Congress should come back next year with a bold plan to cap global warming pollution and invest in wind, solar, hyper-efficient cars, and other clean energy alternatives that will create jobs and recharge America’s economy. The new Congress also should reinstate the oil shale drilling moratorium. Americans deserve better and safer energy choices, not another bad investment.

It’s too late to do it differently with Wall Street, but it’s not too late to say “no” to Big Oil. Pursuing a clean energy future now may keep us from a future energy crash that makes Wall Street’s look like a bump in the road.

Larry Schweiger is President and CEO of the National Wildlife Federation, based in Reston, Va.

Comments

Mike Diehl

I agree with every word. In these dark times, in my view, a bold new enterprise in clean energy and reinvestment in science rather than the same old baloney is needed.

I've given up on the GOP. What a bunch of stupid 1 trick ponies. A fraking asteroid could be steering straight for the Earth and some GOP Cato-Enterprise Institute Idiot would insist that the best solution is a reduction in the Capital Gains Tax Rate.

Phillip

Vox clamantis in deserto

Nice to read a voice of reason, but can that reason reach the American public? I guess we're about to find out... but I'm not looking forward to the answer.

I'm in school right now

This guy knows what he's talking about. One thing though, the stocks may have been dropping dramatically, but percentage wise it still isn't near the Great Depression or Black Monday but don't get me wrong i agree that stuff needs to be done and this guy has got it all figured out.

Nate

jstreet

How about more conservation?

Maybe if the speed limit was dropped to 55 and people quit driving everywhere they went (try walking sometimes) and used public transportation more and quit driving vehicles for personal use that get lousy gas mileage, perhaps, just perhaps our need to drill for more oil (just for the oil companies to sell to the highest bidder) wouldn't seem like such a good idea.

Bottom line, the days of cheap gas are OVER and it's time to really look for alternatives for the 21st century.

Jim

Oilfield Engineer

I agree with Mr.Schweiger on the oil shale; strip mining this resource would be a disaster. If a way can be found to extract a fraction of the oil (kerogen) from the shale w/o mining, it would be a plus for the country. With regard to ANWR, the operators producing oil and gas from the North Slope (east of ANWR) have an excellent envoirnmental record; 2000 ac. of ANWR should be used to produce the resource there. With regard to the offshore oil, hurricanes Katrina, Rita, and Ike toppled a number of production platforms but no oil spills occurred. It is the tankers, mostly transporting oil from other countries, that have been responsible for oil spills.

To say that Mr. Schweiger 'has it all figured out' is agreeing with a envoirnmental 1 trick pony. He has no idea what will work, he just knows what sells to his members. Increased oil prices will drive the market to innovation and alternative energy sources. But, until those discoveries and inventions become commercial and reduce our dependence on foriegn oil, we cannot allow that dependence to increase as our existing oilfields decline. You hear 'We only have 3% of the worlds oil, but we consume 25%'. The 3% is proved reserves already found by drilling. The 3% will increase if we can drill in new areas.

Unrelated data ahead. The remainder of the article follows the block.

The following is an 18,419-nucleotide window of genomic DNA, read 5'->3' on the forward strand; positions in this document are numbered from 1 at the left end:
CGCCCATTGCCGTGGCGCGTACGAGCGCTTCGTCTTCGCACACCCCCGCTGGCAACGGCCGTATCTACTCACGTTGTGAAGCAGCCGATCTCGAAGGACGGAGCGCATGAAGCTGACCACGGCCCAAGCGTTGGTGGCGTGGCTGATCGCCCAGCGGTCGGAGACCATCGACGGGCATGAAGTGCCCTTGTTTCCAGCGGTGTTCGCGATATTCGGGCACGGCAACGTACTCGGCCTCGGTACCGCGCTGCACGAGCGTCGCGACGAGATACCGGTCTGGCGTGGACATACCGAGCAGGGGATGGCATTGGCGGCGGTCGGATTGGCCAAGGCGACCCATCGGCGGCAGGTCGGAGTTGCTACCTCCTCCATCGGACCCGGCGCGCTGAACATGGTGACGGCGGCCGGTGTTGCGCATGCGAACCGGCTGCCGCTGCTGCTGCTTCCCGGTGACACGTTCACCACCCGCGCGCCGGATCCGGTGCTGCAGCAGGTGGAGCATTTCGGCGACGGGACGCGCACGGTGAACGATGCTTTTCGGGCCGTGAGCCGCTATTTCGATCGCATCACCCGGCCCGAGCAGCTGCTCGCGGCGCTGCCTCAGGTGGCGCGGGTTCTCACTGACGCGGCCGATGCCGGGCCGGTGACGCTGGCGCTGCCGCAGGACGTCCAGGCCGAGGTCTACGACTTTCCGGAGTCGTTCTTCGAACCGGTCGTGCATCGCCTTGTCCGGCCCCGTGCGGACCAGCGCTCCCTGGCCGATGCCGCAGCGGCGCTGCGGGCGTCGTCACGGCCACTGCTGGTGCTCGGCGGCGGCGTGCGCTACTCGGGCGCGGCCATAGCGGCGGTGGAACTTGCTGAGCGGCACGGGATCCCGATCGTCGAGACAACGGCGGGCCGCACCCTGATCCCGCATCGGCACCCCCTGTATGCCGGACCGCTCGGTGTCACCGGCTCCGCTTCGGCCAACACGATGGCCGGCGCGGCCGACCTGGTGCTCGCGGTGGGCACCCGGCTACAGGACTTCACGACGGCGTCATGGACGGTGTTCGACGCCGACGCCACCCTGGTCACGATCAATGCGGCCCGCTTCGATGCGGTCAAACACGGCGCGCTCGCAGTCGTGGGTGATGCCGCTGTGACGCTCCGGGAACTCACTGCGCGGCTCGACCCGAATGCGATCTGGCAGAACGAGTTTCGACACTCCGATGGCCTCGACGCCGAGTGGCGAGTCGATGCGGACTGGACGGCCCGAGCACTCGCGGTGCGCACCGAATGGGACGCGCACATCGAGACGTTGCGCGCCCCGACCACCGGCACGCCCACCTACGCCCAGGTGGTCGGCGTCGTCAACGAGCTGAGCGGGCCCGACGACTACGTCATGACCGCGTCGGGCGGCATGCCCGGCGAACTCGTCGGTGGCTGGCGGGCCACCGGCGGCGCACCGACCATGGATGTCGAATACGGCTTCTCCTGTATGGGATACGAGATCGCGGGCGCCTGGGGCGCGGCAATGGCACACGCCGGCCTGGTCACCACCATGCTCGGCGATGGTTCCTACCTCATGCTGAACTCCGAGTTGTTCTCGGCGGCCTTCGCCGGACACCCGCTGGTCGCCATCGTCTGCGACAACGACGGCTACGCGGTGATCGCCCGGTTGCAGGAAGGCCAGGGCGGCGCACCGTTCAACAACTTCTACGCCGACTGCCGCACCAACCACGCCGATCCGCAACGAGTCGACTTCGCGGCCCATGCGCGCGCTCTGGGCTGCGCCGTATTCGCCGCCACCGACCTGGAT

tyler

So tell me this - does anyone own a truck or SUV (or car maybe) with which you use to access your favorite hunting or fishing spot that runs on anything but fossil fuel? Face it we're going to need gas for a long time, and therefore it might as well be as cheap as possible so we can still enjoy doing the things we love that require a vehicle to get us there. And I'm curious to see if the local economies of CO, WY, and UT were given a choice between a booming energy economy and a recreation-based economy on pristine high-plains desert which they would choose...

Red

Why do the environmental groups always make it an either - or issue?

I don't think his opinion is focused on hunting and fishing interests.

High gas prices have cut into hunting and fishing travel and trips. High oil prices raise the cost of all the things we buy to hunt and fish. Higher prices will reduce them further. License sales will cntinue to drop.

Proponents of alternative sources are acared that if oil prices drop, there will be less incentive to develop new energy sources, because new sources need high oil prices to be competitive.

But we can't ignore our own resource if it's there. Get it out, and add it to the world's supply to keep the money we send overseas to Chavez, Ameddinnerjacket, and the rest to a minimum.

Having more US oil is no reason not to continue to develop alternative energy.

Mike Diehl

"I don't think his opinion is focused on hunting and fishing interests."

People can adjust to energy shock through alternative sources, greater fuel-efficiency, and better management of time and budgets. Ultimately, wages and conservation WILL mitigate energy price inflation.

Strip mining is permanent and catastrophic. Every time a strip mine is stopped dead in its tracks, outdoorsmen, especially us hunters and fishers, are the better for it.

Charlie Peters

Ten years ago oil price was $10

I'm confused, how does more oil increase Big oil profit?

Does corn fuel ethanol policy increase oil use and Big oil profit?

Some folks think so

Clean Air Performance Professionals